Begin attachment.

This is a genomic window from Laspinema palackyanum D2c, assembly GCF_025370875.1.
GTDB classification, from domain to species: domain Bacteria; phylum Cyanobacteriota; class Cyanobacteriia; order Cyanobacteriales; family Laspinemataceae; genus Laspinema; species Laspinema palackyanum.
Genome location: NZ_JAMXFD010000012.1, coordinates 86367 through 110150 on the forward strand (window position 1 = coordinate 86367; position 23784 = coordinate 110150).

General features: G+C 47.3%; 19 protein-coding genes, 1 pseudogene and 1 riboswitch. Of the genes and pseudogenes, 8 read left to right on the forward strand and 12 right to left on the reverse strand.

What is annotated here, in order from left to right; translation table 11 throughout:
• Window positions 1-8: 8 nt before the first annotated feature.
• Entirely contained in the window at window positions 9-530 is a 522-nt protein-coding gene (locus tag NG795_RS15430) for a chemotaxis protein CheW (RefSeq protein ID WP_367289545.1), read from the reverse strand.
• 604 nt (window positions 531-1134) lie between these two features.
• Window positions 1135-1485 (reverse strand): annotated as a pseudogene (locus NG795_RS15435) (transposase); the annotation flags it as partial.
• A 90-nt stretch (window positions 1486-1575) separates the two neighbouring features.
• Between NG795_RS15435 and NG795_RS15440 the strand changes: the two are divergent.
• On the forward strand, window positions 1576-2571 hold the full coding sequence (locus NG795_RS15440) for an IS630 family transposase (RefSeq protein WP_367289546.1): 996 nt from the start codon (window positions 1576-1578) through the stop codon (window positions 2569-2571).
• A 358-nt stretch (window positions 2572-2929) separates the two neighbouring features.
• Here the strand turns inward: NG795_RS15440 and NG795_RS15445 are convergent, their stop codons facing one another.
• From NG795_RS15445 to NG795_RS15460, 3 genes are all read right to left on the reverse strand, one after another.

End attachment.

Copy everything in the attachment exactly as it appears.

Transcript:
This is a genomic window from Laspinema palackyanum D2c, assembly GCF_025370875.1.
GTDB classification, from domain to species: domain Bacteria; phylum Cyanobacteriota; class Cyanobacteriia; order Cyanobacteriales; family Laspinemataceae; genus Laspinema; species Laspinema palackyanum.
Genome location: NZ_JAMXFD010000012.1, coordinates 86367 through 110150 on the forward strand (window position 1 = coordinate 86367; position 23784 = coordinate 110150).

General features: G+C 47.3%; 19 protein-coding genes, 1 pseudogene and 1 riboswitch. Of the genes and pseudogenes, 8 read left to right on the forward strand and 12 right to left on the reverse strand.

What is annotated here, in order from left to right; translation table 11 throughout:
• Window positions 1-8: 8 nt before the first annotated feature.
• Entirely contained in the window at window positions 9-530 is a 522-nt protein-coding gene (locus tag NG795_RS15430) for a chemotaxis protein CheW (RefSeq protein ID WP_367289545.1), read from the reverse strand.
• 604 nt (window positions 531-1134) lie between these two features.
• Window positions 1135-1485 (reverse strand): annotated as a pseudogene (locus NG795_RS15435) (transposase); the annotation flags it as partial.
• A 90-nt stretch (window positions 1486-1575) separates the two neighbouring features.
• Between NG795_RS15435 and NG795_RS15440 the strand changes: the two are divergent.
• On the forward strand, window positions 1576-2571 hold the full coding sequence (locus NG795_RS15440) for an IS630 family transposase (RefSeq protein WP_367289546.1): 996 nt from the start codon (window positions 1576-1578) through the stop codon (window positions 2569-2571).
• A 358-nt stretch (window positions 2572-2929) separates the two neighbouring features.
• Here the strand turns inward: NG795_RS15440 and NG795_RS15445 are convergent, their stop codons facing one another.
• From NG795_RS15445 to NG795_RS15460, 3 genes are all read right to left on the reverse strand, one after another.